In Coppola's photo, the widening of Corrientes street is almost complete, ready to turn into "Avenida Corrientes", one of the several thoroughfares opened at the time that introduced the speed of the car into the historic grid of Buenos Aires.

Friday, November 15, 2013

Urban Figures (Lisbon)

Becket, November 15, 2013

Known as the "Baixa", literally meaning "lower town", the center of Lisbon's historic core sits on a narrow valley running north-south. To the east, the old Arab neighborhood of Alfama climbs up the hills of Sao Jorge and Sao Vicente. To the west, the neighborhoods of Chiado and Barrio Alto rise on top of the hills of Chagas and Santa Catarina (yes, yes, Lisbon is another city of seven hills, like Rome, Constantinople and a few others.)

In response to these steep slopes, Lisbon developed a number of ingenious and rather extraordinary forms of transportation, including several funiculars and elevators. Among them, the Santa Justa Elevator cuts a particularly memorable silhouette in the skyline of the city. Designed by the Luso-French engineer Raoul Mesnier du Ponsard and completed in 1901, the lift is a freestanding iron tower sitting on a set of wide steps a the end of the Rua de Santa Justa in the Baixa. Its slender shaft rises up to the level of Chiado, where it is crowned by a two-story lookout pavilion cantilevering on all sides. From that point, there is a bridge-like structure that connects the tower to the ruins of the Carmo Convent and the Largo do Carmo further west.

Visiting Lisbon in the early 1950s the great French filmmaker Agnès Varda took a number of beautiful photographs, among them one that shows two of Lisbon's legendary "varinas" balancing their characteristic baskets on top of their heads. Standing behind, the Santa Justa elevator seems to replicate the figures of the fishwives at a much larger, monumental scale, almost as a guardian angel for the city and its inhabitants.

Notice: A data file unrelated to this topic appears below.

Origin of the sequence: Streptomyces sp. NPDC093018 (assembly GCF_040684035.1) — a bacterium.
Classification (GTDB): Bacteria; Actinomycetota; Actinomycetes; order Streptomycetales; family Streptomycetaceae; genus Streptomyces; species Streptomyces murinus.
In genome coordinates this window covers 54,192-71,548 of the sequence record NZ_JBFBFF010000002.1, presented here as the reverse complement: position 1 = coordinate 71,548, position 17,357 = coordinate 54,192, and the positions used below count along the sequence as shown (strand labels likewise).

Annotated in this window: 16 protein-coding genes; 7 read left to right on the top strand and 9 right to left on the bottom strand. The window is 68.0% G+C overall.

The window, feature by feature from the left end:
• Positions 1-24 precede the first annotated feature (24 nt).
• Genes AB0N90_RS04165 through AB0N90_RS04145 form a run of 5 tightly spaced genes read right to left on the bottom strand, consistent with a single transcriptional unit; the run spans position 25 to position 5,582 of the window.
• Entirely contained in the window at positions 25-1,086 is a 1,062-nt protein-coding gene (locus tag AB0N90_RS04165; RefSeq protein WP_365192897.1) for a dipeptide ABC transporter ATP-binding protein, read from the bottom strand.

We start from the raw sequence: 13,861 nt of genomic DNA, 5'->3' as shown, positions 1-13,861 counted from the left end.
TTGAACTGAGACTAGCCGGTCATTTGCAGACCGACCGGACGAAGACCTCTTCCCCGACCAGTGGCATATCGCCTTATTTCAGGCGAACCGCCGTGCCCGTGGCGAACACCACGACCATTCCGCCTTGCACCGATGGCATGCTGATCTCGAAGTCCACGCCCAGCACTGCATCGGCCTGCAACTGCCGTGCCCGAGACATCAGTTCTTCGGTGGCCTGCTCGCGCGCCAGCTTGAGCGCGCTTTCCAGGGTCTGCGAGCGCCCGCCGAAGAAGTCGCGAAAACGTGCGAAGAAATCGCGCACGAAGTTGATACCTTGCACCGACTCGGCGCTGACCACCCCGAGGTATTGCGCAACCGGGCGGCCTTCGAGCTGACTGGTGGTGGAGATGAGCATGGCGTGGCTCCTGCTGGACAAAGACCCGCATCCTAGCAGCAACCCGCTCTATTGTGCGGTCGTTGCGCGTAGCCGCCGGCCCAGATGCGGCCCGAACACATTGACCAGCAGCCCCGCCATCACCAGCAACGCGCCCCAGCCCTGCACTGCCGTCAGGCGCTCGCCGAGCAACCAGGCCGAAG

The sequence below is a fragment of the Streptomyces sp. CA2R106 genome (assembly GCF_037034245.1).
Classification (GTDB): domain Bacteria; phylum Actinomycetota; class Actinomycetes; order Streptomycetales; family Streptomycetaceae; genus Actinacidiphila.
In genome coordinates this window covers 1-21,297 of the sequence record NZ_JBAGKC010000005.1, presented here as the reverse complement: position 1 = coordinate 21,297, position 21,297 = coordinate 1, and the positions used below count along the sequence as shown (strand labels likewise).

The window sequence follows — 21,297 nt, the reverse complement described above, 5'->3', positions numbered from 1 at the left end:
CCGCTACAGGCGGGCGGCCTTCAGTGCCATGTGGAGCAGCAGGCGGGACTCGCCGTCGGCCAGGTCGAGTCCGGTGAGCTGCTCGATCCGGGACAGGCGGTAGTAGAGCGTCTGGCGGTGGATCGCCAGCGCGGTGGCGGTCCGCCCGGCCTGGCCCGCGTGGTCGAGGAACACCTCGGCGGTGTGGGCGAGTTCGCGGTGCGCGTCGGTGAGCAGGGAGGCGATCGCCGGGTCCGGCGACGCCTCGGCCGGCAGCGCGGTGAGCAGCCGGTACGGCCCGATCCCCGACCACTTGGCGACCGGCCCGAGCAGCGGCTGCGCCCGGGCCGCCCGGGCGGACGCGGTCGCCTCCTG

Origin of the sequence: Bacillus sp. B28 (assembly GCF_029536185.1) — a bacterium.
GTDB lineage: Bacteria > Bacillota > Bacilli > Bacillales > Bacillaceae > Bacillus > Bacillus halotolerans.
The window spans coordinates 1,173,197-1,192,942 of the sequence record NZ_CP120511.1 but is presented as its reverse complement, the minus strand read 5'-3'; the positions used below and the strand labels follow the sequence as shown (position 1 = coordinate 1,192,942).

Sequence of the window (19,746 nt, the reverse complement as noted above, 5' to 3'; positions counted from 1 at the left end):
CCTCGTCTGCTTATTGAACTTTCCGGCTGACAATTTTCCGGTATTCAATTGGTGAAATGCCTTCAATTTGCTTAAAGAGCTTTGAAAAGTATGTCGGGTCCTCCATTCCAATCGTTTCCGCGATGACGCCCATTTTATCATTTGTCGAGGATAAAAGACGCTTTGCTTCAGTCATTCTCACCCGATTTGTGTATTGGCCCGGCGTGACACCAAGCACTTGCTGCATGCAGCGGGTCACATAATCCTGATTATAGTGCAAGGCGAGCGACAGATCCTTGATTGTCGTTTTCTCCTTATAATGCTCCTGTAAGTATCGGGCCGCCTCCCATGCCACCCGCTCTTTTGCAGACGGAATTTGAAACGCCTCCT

Tuesday, November 12, 2013

Urban Figures (Istanbul)

Providence, November 12, 2013

Often, travelers arriving to Istanbul have depicted a city of hills, domes and minarets. Instead, when the legendary French photographer Henri Cartier-Bresson visited Istanbul in 1964, he chose to point his camera deep into the life of the street. Among his photographs there is one showing the Camondo Stairs in Galata. It looks like a scene in play, with a small cast of characters in their urban roles, walking along the street, smoking against a parapet, coming down the steps, stopping at a landing, looking back towards the residential neighborhood up the hill.

But don't you think that the main character in the photograph is the stair itself? After all, it's an extraordinarily expressive urban piece, with its baroque contortions and heavy Art-Nouveau architecture, clearly a figure (not a backdrop) wedged tightly in the narrow slot sloping between the façades of the adjacent buildings.

The stairs were built in the 1870s by the Camondo family, a prominent Jewish family of financiers often compared to the Rothschilds. This is the part of Istanbul known as Galata, originally the Genoese concessions of Constantinople on the northern shore of the Golden Horn. The Camondo Stairs connect Bankalar Caddesi--the banking street and financial heart of Istanbul--with the residential neighborhood up the hill, where families like the Camondos lived at the time. Actually, you can think of the Camondo Stairs as the daily routines in the life of the city turned into architecture.

(With thanks to my former student Başak Öymen, who introduced me to the history of the Camondo family.)